Next, Madlib began spinning a DJ set on the blue stage. With a glass of champagne in hand, Madlib delivered a tightly-mixed run through of new and old hits. In a change of pace, we caught PJ Harvey’s set, which was delightfully chilling. Her art-pop has a very interesting sort of drama to it, which complement her incredible instrumentation and impressive vocal range as well.


When it came time for hip-hop legends A Tribe Called Quest to close the night, the anticipation in the air hung like a cloud. People were unsure what to expect from Tribe’s first concert performance since the death of founding member Phife Dawg, but ATCQ did not disappoint. Q-Tip, Ali and Jarobi gave a triumphant performance that spanned their decades of influential work. Phife was given an emotional tribute, as the DJ ran through several of his most memorable lines and verses. Tribe closed out the night with an encore performance of “We the People...”, a rallying cry for love and equality.

Day three was jam-packed with star-studded performances. Radio K favorites Ne-Hi opened the afternoon, followed by Isaiah Rashad, an artist who’s been enjoying a meteoric rise thanks to a co-sign from labelmate Kendrick Lamar. Mitski performed at the Blue Stage to a very sizable crowd, and although the energy in that crowd was hot, Mitski delivered a raw and incredible set with a sort of calm and very collected, breezy, poise.


Chicago native Joey Purp surprised the audience by bringing out Vic Mensa to perform a few songs. 22-year old Purp had undeniable charisma, inciting moshing and crowd surfing at a festival that was noticeably light on high-octane performances. One of the most anticipated acts of the festival, The Avalanches, stunned everyone with a last-minute cancellation due to a family illness. R&B singer Jamila Woods was rotated to the main stage, and used the opportunity to give a star-making performance that highlighted her incredible voice and stage presence. When it came time for Nicolas Jaar to perform to a massive evening crowd, he decided to tease the audience with several minutes of droning, ambient sounds. The energy was palpable when Jaar finally began playing his dance-friendly material, giving drugged-up teenagers the perfect rider into Solange’s closing act.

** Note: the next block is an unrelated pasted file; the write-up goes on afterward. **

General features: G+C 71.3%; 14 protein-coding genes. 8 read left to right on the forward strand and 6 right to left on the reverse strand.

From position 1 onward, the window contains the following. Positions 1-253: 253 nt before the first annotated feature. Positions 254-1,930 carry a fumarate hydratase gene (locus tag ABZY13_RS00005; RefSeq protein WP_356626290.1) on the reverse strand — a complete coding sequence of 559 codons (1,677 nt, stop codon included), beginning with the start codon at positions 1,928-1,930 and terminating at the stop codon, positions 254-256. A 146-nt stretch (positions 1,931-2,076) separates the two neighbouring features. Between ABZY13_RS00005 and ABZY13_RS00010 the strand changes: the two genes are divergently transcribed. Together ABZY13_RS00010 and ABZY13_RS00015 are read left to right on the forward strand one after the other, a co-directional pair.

While we’re talking about Solange, it’s best to just dedicate an entire paragraph to it. Her stage setup, a gorgeous mix of red lighting and geometric shapes, was complimented by an incredibly talented array of dancers and live musicians. But that doesn’t mean Solange didn’t dance herself. Her ability to easily nail crisp melodies while being maintaining perfect timing with her dancers was a sight to behold. With a heartfelt thank you to her fans in between songs and a commanding presence on stage, it was impossible not to be completely charmed by the youngest Knowles sister. After her performance, the crowd left in notably high spirits, singing songs from A Seat At The Table as the weekend finally drew to a close.

Pitchfork 2017 had a really incredible lineup that will hopefully set the standard for other festivals of its kind in the coming years. With a diverse and inclusive range of artists, every music fan was able to feel at home and accommodated, while also being exposed to new, exciting acts as well. After all, where else are you gonna hear James Murphy and Vince Staples both be depressed about the election in the same weekend?

David Ziemer
Sylvia Jennings